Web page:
When somebody asks you how your boss is doing, what exactly are you going to say?
True or not there is only one answer and it’s the one Lakers GM Mitch Kupchak gave it when he sat down with the Los Angeles Times for a lengthy interview.
Jim Buss has become the guy Lakers fans like to blame for shaking up a contending team (which may have some validity). Kupchak’s point: Jim Buss is not new in the Lakers front office. He has been helping the team make decisions for years.
“Jim gets way too much criticism and not enough credit with the success this team has had,” Kupchak said. . “He is following in the footsteps of the most successful owner maybe of all time, which is hard to do. But since he’s gotten more and more involved, which has been about seven or eight years, we’ve had some pretty good moments.”
Buss was responsible for the Lakers’ ill-fated hiring of Coach Rudy Tomjanovich in 2004, but he also helped nudge the team into drafting Andrew Bynum in 2005. It’s too early to tell the results of Buss’ latest decision, hiring Mike Brown to succeed Phil Jackson, even though Kupchak and Jerry Buss claimed they also agreed with it.
There have been whispers (from good sources) that Kupchak is unhappy with his current working situation and may bolt for another team at the start of the year.
Maybe and maybe not, but Kupchak has always been about loyalty to the Lakers and the Buss family. He is the ultimate company man who would not step out of line and badmouth the team or organization in public. Not his style — he is old school that way. Which is a good thing.
But knowing that, what did you expect him to say about his boss?
As for Jim Buss, he will ultimately be judged against his father’s legacy, which may be unfair but is the reality.
The FIBA Hall of Fame (not to be confused with the Basketball Hall of Fame, which is not to be confused with the NBA Hall of Fame, which doesn’t exist) enshrined Hakeem Olajuwon and David Stern in its 2016 class.
Olajuwon won a gold medal with Team USA in the 1996 Olympics. A Nigeria native, he has helped promote basketball in Africa.
After growing the sport’s popularity stateside, Stern pushed to globalize basketball as NBA commissioner.
The full list of 2016 inductees:
Panagiotis Fasoulas (Greece)
Hakeem Olajuwon (Nigeria/USA)
Manuel Raga (Mexico)
Juan Antonio San Epifanio (Spain)
Michele Timms (Australia)
Jorge Canavesi (Argentina)
David J. Stern (USA)
The over-riding objective of the Hall of Fame is to reflect the history of the sport.
The honour may be awarded posthumously.
The key conditions for induction to the FIBA Hall of Fame are:
• Outstanding achievement at the international level from a personal effort or initiative
• Having contributed to the performances of players, technical officials, coaches, and administrators or to the global development of basketball.
Olajuwon and Stern seem to fit the bill.
Now, if only there were a Hall of Fame that appropriately recognized NBA achievements.
Blake Griffin reportedly doesn’t want to leave Los Angeles when his contract is up next summer. This is a guy who has done stand up, is executive producer of a television show, and is generally loving the perks of living in Los Angeles.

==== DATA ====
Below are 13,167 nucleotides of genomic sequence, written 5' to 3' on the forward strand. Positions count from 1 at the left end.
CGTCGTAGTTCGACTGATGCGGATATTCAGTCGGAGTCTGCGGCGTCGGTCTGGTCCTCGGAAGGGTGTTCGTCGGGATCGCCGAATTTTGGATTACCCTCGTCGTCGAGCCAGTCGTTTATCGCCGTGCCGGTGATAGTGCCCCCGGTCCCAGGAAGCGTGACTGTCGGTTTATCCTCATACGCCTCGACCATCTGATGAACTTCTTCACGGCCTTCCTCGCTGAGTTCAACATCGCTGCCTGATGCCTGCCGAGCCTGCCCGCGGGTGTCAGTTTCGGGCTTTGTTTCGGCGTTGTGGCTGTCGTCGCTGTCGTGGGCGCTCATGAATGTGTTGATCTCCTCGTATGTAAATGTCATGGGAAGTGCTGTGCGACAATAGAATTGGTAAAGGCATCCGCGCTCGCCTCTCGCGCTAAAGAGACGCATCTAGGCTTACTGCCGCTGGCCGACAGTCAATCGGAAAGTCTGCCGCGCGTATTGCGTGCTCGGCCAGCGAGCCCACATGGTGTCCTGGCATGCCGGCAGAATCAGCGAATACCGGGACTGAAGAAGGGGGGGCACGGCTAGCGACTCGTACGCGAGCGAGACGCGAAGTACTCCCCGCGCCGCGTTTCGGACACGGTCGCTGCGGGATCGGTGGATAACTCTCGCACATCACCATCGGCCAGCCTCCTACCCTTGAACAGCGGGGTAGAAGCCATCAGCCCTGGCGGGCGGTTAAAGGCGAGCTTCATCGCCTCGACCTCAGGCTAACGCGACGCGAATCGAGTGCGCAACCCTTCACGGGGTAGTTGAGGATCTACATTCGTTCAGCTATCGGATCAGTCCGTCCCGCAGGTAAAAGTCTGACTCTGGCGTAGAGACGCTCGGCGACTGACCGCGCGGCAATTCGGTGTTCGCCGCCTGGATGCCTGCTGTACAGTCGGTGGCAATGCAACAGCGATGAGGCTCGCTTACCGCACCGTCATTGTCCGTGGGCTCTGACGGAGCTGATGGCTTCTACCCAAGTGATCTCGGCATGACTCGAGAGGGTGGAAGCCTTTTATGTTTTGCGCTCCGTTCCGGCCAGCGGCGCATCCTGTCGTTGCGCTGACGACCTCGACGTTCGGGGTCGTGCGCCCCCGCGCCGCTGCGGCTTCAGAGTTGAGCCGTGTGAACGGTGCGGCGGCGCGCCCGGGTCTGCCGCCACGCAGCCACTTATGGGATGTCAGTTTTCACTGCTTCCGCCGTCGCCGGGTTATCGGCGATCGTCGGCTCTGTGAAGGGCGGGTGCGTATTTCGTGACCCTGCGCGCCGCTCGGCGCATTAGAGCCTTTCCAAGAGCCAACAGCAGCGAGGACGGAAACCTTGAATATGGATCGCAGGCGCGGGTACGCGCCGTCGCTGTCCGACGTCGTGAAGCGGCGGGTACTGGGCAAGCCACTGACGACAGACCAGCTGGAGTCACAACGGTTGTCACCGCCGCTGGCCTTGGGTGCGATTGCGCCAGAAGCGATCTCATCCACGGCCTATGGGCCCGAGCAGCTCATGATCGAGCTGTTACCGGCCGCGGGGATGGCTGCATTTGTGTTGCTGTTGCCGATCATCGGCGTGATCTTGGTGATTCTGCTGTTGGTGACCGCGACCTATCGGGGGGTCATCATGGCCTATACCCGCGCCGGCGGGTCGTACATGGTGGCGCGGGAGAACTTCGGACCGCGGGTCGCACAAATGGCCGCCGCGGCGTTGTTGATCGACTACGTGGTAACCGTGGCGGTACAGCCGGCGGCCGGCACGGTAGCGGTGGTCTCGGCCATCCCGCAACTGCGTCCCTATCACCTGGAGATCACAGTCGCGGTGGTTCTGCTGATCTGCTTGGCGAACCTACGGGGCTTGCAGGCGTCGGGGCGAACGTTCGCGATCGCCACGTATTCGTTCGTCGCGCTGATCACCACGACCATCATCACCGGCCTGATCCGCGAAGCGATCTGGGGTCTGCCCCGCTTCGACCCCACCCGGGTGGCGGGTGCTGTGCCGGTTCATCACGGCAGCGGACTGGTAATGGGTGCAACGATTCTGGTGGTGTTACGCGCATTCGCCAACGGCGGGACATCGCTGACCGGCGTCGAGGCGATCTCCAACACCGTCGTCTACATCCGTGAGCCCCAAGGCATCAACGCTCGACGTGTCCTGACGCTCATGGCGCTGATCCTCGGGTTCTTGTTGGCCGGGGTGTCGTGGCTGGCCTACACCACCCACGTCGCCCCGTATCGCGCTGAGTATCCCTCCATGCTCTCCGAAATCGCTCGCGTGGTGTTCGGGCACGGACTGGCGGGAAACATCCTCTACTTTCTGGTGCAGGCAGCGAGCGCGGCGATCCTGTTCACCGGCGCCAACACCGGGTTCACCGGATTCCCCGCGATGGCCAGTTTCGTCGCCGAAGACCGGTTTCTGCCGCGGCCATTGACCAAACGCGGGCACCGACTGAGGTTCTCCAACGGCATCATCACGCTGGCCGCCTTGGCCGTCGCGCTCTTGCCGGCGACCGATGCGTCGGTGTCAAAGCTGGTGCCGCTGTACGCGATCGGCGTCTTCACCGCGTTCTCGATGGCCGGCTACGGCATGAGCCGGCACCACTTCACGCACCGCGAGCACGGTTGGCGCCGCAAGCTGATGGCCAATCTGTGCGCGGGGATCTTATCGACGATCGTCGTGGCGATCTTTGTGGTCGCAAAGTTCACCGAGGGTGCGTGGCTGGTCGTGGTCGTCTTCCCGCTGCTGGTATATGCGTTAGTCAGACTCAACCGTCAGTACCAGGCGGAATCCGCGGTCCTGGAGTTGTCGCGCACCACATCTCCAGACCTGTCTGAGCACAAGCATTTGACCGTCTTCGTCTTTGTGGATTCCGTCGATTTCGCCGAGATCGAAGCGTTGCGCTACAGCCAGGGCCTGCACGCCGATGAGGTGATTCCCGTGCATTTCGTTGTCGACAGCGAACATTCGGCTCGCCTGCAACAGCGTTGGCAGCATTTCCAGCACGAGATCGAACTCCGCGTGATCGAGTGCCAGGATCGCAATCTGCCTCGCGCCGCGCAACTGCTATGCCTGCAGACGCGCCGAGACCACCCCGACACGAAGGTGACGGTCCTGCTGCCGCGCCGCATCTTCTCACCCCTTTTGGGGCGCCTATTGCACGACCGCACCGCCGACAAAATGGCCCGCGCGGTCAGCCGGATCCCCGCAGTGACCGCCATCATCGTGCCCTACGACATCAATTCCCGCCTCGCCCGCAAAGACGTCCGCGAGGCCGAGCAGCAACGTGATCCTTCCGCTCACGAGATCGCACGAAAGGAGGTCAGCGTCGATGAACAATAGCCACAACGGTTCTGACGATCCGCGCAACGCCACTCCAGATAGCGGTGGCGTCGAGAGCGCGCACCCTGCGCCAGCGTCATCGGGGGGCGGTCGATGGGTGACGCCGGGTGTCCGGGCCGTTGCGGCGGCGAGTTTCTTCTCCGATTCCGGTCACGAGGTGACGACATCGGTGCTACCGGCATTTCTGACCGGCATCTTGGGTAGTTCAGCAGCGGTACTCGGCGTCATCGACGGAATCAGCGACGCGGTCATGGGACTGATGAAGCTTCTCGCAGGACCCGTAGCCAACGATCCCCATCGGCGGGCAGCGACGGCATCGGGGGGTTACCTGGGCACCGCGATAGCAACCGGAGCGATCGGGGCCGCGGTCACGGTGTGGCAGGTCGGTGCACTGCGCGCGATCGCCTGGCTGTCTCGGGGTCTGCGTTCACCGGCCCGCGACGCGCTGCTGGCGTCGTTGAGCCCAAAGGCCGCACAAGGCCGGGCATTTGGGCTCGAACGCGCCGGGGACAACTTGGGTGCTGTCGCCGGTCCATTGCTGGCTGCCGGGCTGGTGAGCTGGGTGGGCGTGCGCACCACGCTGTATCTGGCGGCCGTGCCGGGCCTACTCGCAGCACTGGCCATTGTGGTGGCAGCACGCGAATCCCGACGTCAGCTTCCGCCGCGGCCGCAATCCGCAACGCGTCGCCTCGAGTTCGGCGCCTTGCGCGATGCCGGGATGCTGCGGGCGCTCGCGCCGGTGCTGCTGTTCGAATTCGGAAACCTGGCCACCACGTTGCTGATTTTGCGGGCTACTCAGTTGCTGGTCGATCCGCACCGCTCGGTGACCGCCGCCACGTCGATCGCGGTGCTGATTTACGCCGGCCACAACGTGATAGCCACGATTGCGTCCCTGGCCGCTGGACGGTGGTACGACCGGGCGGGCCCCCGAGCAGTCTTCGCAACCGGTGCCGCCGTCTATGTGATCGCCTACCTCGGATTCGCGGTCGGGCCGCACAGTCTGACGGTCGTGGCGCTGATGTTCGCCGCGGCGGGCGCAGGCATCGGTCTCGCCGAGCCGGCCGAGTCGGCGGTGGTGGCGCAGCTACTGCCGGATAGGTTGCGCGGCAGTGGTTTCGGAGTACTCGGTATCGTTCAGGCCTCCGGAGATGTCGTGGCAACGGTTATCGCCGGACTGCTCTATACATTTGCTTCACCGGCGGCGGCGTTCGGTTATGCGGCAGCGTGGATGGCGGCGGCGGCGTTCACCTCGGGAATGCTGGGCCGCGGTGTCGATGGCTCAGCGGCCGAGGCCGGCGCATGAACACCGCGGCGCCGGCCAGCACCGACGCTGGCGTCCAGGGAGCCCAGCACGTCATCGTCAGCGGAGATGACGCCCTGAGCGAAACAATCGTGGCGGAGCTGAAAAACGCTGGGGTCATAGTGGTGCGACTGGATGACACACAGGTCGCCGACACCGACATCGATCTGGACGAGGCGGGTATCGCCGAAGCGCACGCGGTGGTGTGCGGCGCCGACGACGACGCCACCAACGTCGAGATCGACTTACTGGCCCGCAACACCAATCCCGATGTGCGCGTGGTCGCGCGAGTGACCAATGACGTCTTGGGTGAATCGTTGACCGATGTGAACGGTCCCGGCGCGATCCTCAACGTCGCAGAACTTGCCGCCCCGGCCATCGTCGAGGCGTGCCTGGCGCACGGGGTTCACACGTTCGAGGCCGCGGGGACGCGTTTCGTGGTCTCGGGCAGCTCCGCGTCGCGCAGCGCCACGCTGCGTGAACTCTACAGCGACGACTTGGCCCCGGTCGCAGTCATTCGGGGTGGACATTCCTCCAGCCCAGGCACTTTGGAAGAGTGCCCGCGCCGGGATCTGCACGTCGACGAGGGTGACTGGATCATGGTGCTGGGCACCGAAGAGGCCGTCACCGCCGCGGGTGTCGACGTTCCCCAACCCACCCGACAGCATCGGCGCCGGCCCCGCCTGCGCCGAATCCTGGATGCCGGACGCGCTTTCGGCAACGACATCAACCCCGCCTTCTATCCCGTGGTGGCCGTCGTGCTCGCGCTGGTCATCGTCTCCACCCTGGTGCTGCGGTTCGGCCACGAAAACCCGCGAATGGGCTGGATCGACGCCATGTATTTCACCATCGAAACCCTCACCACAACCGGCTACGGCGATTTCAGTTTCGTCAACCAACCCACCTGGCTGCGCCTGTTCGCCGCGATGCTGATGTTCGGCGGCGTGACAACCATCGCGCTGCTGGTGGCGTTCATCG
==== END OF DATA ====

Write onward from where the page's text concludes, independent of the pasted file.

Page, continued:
Still, the dream lives on in Oklahoma City that he will come in and be the next star there and pair with Russell Westbrook.
Griffin was back in his native Oklahoma for alumni weekend with the OU basketball team, and he heard the sales pitch.
Griffin blows this off, just like he is going to try to blow off the dozens and dozens of reporters who will ask him about his summer plans during the season.
But he has to know the recruiting pitches are coming all season, especially when he visits OKC.
Ty Lawson said that wherever he signed, “they’re going to get me for cheaper than I feel I’m worth … I feel like I’m overlooked in free agency.”
That lucky team — at least in Lawson’s mind — is the Sacramento Kings.
They have reached a one-year deal with him, reports Adrian Wojnarowski of The Vertical at Yahoo Sports.
Lawson bounced between Houston and Indiana last season, and struggled at both stops — he shot 39.3 percent last season with a far wbelow replacement lever PER of 9.7. He was better in Indiana than Houston.
Lawson also brings the baggage of a couple of DUIs in recent years and a reputation as a partier — including showing up to practice with alcohol on his breath. That hurt is free agent prospects, and is something Lawson denied to The Undefeated.
But I’m not a person out here like everyone thinks that I’m drunk all day. No, I don’t do that. A lot of my friends, we go out and celebrate. But I’m not that person in the morning getting drunk before practice. I think there is a big misconception about what everybody thinks. That’s what I basically tell them. I keep it honest.
The Kings will start Darren Collison at the point, but Lawson should get a decent run as a backup. Lawson is a solid playmaker and has a spot up shot, when he is right.
What the 28-year-old Lawson also will get is another chance — he hasn’t impressed in his past few stops and if that doesn’t change his NBA career could end soon.
There are 1,230 NBA games in a season, and decent amount of those come down to which team executes better in a close game late. (By the way, the best teams don’t win the most close games, the best teams have the most blowouts and aren’t in as many close games.)
What that means is there are a lot of game winners, a lot of clutch shots every season. The folks at NBA.com compiled them for you, and what else do you have to do on a Sunday night but watch 13 minutes of them.
Yes, there is plenty of Stephen Curry and Russell Westbrook in this one, but the clutch shot of the season belonged to Kyrie Irving.